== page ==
My Favorite “Independent Womanist” Disney Princesses

A few weeks ago while hosting a baby shower, I overheard a conversation regarding Disney Princesses and how they are terrible role models for little girls. Although I’ll never relenquish my desire for Cinderella’s ballgown and Ariel’s perfect late 80’s hair and bangs, the fact remains that most female Disney characters aren’t good role models for girls. The group discussing this went on to decide that there are zero exceptions among the group, but this is where I beg to differ. Although there may be more, three characters stand out as “independent womanists” and exceptional examples of strong girls.


Belle from Beauty and the Beast

Belle may not jump out at you as an independent womanist, but trust me on this one. She’s the introverted book nerd all the townspeople have yet to figure out. Rather than try and conform, she keeps on with her reading and helping her father with his inventions. When the most eligible and handsome jerk in the village proposes to her, she refuses. She won’t marry someone she doesn’t love, she won’t marry an idiot, and she won’t marry because it’s expected of her. Cut to Belle’s father going missing and her jumping on the back of a horse to go look for him. Notice she doesn’t go get a guy to help her, she just goes by herself. When she finds him, she offers herself as a replacement for him in one of the most selfless acts I’ve ever seen in a Disney movie (except for Mulan, see below). When the Beast is in many ways even worse than Gaston, she is patient and kind, but firm with him, refusing to be treated without respect. In the end, it is Belle who rescues the occupants of the castle with her ability to love the Beast for who he is and not as he appears. And it is Belle who becomes the hero of her own story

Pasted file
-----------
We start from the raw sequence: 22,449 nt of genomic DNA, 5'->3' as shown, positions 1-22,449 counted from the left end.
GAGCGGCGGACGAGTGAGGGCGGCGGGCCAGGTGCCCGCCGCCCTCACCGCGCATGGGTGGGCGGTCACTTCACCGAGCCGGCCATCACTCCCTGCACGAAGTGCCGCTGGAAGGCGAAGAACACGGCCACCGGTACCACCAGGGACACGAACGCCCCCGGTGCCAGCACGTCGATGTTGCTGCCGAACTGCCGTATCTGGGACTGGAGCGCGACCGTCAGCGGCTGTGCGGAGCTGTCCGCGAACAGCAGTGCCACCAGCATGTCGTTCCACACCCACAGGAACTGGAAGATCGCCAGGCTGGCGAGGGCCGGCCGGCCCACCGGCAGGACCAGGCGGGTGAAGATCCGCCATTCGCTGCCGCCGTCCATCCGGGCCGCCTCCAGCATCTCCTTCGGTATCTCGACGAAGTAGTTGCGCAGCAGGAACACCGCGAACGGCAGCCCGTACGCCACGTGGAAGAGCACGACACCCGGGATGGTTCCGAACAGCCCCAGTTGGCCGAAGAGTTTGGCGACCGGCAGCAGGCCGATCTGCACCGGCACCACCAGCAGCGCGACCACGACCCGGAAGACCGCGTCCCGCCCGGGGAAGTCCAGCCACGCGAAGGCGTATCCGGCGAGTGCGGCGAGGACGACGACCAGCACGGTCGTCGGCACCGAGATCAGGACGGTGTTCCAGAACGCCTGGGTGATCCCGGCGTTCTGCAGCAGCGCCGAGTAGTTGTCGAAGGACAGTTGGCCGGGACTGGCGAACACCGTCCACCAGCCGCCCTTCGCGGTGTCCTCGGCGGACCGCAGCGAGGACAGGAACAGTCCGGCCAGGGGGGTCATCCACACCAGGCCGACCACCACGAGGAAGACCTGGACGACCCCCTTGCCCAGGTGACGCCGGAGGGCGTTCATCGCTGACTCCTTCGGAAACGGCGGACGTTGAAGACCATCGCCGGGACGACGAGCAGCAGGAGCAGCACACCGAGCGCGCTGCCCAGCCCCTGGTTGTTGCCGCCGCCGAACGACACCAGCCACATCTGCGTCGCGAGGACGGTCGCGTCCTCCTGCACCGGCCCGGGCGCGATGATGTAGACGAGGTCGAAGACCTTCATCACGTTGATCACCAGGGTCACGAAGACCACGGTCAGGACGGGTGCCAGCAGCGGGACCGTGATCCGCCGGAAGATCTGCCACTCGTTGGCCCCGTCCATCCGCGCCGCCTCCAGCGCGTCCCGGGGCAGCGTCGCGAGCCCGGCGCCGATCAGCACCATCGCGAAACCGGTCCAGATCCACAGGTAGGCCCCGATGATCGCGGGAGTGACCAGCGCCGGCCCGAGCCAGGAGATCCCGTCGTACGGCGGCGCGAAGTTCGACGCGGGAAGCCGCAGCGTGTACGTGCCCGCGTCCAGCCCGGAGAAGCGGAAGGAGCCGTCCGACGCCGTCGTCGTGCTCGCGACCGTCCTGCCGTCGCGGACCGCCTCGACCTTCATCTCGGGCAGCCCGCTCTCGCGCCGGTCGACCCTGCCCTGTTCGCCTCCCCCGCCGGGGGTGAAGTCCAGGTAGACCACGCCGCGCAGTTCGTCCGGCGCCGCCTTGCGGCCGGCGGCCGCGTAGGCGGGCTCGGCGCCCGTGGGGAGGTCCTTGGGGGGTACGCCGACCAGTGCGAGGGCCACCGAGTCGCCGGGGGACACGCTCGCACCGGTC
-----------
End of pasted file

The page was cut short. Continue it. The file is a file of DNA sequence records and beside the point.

Tiana from The Princess and the Frog

Oh, Tiana. So many lessons can be learned from this character. She is poor, but content. She is content, but has realistic dreams and a plan for achieving them. Not dreams of a prince coming, or birds singing, or hoping to get her voice back from the sea witch (Ariel, I’ll always love you), but dreams of opening her own restaurant. A restaurant she has worked shift after shift to earn the money to buy. When a smooth-talking prince finally does show up, she is less than impressed and barely tolerates him. And even though anyone who has seen the movie knows they do end up married at the end, I love that rather than riding off to his kingdom somewhere, Tiana stays exactly where she is and finally opens that restaurant. 


Mulan from Mulan

Where do I begin with Mulan? Even in the opening scenes of the movie, we already see Mulan is a little less than thrilled about the idea of an arranged marriage and trying to be someone she is not. Despite disappointing her parents because she not exactly the ideal lady, she respects and honors them in everything she does. This respect and love are taken to an entirely different level, however, when Mulan’s father is called to war. He is old and he is sick, but determined to go. Rather than see her father willingly march to his own death, she takes his suit of armor, pretends to be a man, and joins the army. Once at training camp, she works twice as hard as the men, only to prove to herself and everyone else that she is an exceptional soldier. Not in spite of being a woman, but in her own right. The story winds to a close, not with Mulan needing to be saved by a man, but rescuing the army and saving the Imperial City from the Huns. I’ll just go ahead and say what everyone is thinking at this point, Mulan kicks a**.


So, let’s recap the lessons we learn from these three: refusing to conform to society’s norms, refusing to marry because it’s expected, sacrifice for the sake of a father, rescuing an entire castle, seeing beyond appearances, being content with what you have, having dreams and a plan to see them come true, not being swayed by beauty and money, refusal to sacrifice your own goals for a man, respect and honor, being a soldier, rescuing a city and it’s army….

Yep. Good role models for girls. And definitely worthy of the title Independent Womanists.


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